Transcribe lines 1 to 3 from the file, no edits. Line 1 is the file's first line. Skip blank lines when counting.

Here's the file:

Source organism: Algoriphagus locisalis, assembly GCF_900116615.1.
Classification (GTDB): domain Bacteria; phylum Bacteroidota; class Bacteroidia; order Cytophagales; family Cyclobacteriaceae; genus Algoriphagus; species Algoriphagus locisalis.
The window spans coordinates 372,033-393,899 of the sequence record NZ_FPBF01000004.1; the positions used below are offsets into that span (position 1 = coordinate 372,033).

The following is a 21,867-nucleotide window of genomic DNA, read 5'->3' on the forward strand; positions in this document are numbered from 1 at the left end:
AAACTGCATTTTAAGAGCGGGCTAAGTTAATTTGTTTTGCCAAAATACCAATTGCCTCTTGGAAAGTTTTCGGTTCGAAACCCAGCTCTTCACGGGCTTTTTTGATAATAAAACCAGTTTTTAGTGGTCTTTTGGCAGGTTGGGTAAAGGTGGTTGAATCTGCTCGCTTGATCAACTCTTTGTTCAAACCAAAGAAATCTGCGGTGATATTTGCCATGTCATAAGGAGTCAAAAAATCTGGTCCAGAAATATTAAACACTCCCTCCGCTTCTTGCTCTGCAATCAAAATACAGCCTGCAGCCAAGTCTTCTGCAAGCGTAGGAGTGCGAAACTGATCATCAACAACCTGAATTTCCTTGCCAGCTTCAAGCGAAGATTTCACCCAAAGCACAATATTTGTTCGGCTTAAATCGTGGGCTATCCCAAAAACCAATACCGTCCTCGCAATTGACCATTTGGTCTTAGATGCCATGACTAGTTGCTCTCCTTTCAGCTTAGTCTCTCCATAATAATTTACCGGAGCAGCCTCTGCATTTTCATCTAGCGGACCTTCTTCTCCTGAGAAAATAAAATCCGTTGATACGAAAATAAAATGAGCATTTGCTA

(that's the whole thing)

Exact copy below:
Source organism: Algoriphagus locisalis, assembly GCF_900116615.1.
Classification (GTDB): domain Bacteria; phylum Bacteroidota; class Bacteroidia; order Cytophagales; family Cyclobacteriaceae; genus Algoriphagus; species Algoriphagus locisalis.
The window spans coordinates 372,033-393,899 of the sequence record NZ_FPBF01000004.1; the positions used below are offsets into that span (position 1 = coordinate 372,033).